Atticus is a respectful man with a strong relationship with his children whom he wishes to teach his same values of respect. Atticus is a caring father who wants his children to be themselves and have a happy outlook on life. Scout is not the typical girl that most people in Maycomb think she should be. Atticus lets her wear overalls as opposed to dresses, which consequently, people judge him and his family for. Atticus also does not hit his children which is common to the time and where he lives. Atticus also values education more than the majority of the Maycomb population. He prepares Scout and Jem for school by teaching them how to read at a young age, which is unfortunately looked down upon by Scout’s first grade teacher. As well as education,
In To Kill a Mockingbird directed by Robert Mulligan, Gregory Peck accurately portrays Atticus Finch and his closing speech in the courtroom. Firstly, Gregory Peck changes his voice to emphasize points that Atticus feels strongly about. When Atticus is listing the stereotypes that the persecution was relying on using to prove that Tom Robinson is guilty, Gregory made his voice sound disappointed. Gregory Peck tried to make the persecution feel guilty and disappointed in themselves. In addition, to show emphasis, Gregory Peck raises his voice when he is saying key phrases.
There are many strong and well-developed characters in To Kill a Mockingbird by Harper Lee. There’s the emotional, mental, and physical maturity of Scout Finch, the growing up of her brother Jem, and the change of ideas about Boo Radley. One of the most important characters of the novel is Scout and Jem’s father, Atticus. He goes through a lot in the book, and we, as readers, get the insight of his parenting and mentality. He has an extremely crucial role in the book, and his impact on the course of the story is an memorable one.
Atticus is aware of the difficulties Jem and Scout may face while growing up, but he does his best to protect and preserve their childhood. Early on in the story, Atticus is knowledgeable about the challenges the children will face while he is taking Tom’s case. He encourages Scout and Jem to not let the gossip that spreads around in Maycomb influence them in a negative way, and to seek him for guidance. “You know what’s going to happen as well as I do, Jack, and I hope and pray I can get Jem and Scout through it without bitterness , and most of all, without catching Maycomb’s usual disease —- I just hope that Jem and Scout come to me for their answers instead of listening to the
In To Kill a Mockingbird, by Harper Lee, Atticus believes Maycomb is unjust because the town is inconsiderate of other people’s view, which is shown when Atticus gets targeted for defending a black man, worries that his kids will become bitter and catch Maycomb’s disease, and Aunt Alexandra advising Atticus that he is raising his kids wrong. To begin with, Mrs Dubose addresses to Scout and her family about how Atticus is disgracing his race and his color by defending Tom Robinson on the alleged rape case. Mrs Dubose says, “Your father’s no better than the ni**ers and trash he works for” (135). Atticus views Maycomb as an injustice town because during this time period black people were seen as a lower class. Atticus is mark as an overall victim because in the trial the county is shocked that Atticus is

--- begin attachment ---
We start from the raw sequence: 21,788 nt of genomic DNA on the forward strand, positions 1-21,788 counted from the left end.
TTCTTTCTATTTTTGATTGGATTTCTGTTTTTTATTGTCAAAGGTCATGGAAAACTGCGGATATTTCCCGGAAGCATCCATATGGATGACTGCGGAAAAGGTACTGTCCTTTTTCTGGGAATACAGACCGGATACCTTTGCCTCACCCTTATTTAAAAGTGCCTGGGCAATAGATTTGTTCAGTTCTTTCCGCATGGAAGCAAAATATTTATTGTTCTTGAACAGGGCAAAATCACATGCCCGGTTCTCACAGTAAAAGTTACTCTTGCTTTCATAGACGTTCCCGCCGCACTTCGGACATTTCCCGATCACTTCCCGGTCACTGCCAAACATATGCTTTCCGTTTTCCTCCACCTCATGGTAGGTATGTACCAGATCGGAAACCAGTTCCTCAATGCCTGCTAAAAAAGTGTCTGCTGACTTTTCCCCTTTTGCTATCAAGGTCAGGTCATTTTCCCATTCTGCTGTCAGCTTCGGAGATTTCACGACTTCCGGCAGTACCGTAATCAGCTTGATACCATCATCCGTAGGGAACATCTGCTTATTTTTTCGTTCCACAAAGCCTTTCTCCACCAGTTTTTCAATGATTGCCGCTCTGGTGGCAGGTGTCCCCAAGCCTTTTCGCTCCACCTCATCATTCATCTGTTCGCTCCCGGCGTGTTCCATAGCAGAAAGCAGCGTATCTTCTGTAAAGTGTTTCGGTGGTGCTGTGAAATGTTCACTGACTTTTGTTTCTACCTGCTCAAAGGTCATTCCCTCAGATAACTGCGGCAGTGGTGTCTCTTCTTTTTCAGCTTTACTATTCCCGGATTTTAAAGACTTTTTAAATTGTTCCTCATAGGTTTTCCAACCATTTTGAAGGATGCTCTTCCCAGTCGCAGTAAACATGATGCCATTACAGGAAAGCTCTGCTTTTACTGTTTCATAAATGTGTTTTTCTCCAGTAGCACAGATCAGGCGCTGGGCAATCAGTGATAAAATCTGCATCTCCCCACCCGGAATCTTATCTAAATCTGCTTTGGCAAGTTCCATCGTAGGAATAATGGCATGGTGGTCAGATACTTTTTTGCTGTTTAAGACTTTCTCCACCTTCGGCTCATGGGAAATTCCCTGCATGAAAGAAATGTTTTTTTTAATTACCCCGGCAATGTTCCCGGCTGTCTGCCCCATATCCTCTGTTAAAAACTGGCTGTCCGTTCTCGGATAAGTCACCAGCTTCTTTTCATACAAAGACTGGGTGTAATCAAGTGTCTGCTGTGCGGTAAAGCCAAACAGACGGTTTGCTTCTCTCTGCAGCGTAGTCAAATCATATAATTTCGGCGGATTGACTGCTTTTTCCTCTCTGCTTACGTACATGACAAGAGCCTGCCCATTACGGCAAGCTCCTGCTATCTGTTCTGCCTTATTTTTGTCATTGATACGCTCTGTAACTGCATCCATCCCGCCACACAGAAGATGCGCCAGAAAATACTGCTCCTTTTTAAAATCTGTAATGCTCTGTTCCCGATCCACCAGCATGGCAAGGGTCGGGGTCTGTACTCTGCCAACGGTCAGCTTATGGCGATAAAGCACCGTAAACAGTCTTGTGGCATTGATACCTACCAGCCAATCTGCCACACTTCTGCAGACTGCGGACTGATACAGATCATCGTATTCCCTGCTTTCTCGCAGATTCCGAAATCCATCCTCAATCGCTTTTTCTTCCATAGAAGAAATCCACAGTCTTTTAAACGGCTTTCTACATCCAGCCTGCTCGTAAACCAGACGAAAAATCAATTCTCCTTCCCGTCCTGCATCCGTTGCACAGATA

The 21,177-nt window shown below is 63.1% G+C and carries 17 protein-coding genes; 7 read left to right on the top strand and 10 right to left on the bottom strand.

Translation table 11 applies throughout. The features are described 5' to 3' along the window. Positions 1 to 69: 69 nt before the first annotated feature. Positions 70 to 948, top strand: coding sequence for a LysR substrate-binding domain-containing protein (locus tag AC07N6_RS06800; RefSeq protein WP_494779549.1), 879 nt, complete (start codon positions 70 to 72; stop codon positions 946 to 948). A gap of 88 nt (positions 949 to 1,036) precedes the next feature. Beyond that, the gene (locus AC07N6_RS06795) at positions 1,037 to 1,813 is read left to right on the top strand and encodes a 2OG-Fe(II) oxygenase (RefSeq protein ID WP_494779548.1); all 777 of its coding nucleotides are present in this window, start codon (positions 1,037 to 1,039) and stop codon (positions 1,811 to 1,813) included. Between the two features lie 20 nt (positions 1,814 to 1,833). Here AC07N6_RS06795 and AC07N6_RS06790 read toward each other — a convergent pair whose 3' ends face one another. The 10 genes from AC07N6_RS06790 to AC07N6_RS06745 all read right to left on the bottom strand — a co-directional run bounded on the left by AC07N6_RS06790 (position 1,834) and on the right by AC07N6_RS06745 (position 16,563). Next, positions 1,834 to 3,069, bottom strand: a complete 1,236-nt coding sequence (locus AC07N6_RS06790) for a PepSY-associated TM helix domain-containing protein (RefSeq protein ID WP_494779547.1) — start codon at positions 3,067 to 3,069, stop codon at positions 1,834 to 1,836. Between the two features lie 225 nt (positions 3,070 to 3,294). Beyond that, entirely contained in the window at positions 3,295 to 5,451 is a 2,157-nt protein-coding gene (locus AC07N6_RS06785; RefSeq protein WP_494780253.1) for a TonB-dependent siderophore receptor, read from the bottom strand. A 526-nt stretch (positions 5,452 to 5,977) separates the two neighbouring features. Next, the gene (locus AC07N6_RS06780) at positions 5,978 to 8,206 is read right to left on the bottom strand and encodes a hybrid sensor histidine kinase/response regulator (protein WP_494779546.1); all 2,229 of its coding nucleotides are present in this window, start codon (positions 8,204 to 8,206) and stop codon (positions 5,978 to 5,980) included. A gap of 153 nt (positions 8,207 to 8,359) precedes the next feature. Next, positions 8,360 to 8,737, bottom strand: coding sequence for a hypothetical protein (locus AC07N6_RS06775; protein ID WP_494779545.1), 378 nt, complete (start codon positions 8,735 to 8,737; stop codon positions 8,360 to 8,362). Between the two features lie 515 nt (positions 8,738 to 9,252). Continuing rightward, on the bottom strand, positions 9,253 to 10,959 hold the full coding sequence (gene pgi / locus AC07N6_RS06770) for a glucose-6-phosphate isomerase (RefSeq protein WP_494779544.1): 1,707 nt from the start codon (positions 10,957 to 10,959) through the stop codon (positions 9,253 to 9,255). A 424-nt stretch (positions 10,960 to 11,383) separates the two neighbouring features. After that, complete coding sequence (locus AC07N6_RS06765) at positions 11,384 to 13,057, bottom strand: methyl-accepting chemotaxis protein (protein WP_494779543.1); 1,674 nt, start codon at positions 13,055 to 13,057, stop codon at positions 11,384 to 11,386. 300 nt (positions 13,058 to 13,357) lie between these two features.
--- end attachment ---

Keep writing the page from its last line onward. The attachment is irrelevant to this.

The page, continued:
Atticus is able to see beyond the issues of society, do his job, and treat everyone with courtesy and respect. He helps Scout have the same mindset. In the beginning of the novel, Scout was very close minded and reacted like the others in the community. Perhaps, it is because she was young or it just seemed easier than changing her outlook on the society she lives in. As the novel progressed, she became more mature and developed her own views of discrimination, racism, and prejudice.
By having a parent like Atticus, Scout and Jem learn to grow above the small mindedness of their town and be the kind of person Atticus is -somebody who looks beyond physical appearances and preconceptions. Without Atticus guiding them through difficulties like this one, Jem and Scout couldve easily become like the majority of their town: bitter, racists and rigid. This is the last thing Atticus wants for his kids, so being a good example for them is one of his top priorities. Atticus does not want for his children to grow up inheriting Maycombs usual disease or becoming bitter with the world, so he spends his time making it clear what he expects from not only them, but himself. Atticus Prepares Jem and Scout for the harsh realities of this world by acting as an example for them and being the kind of person they can follow.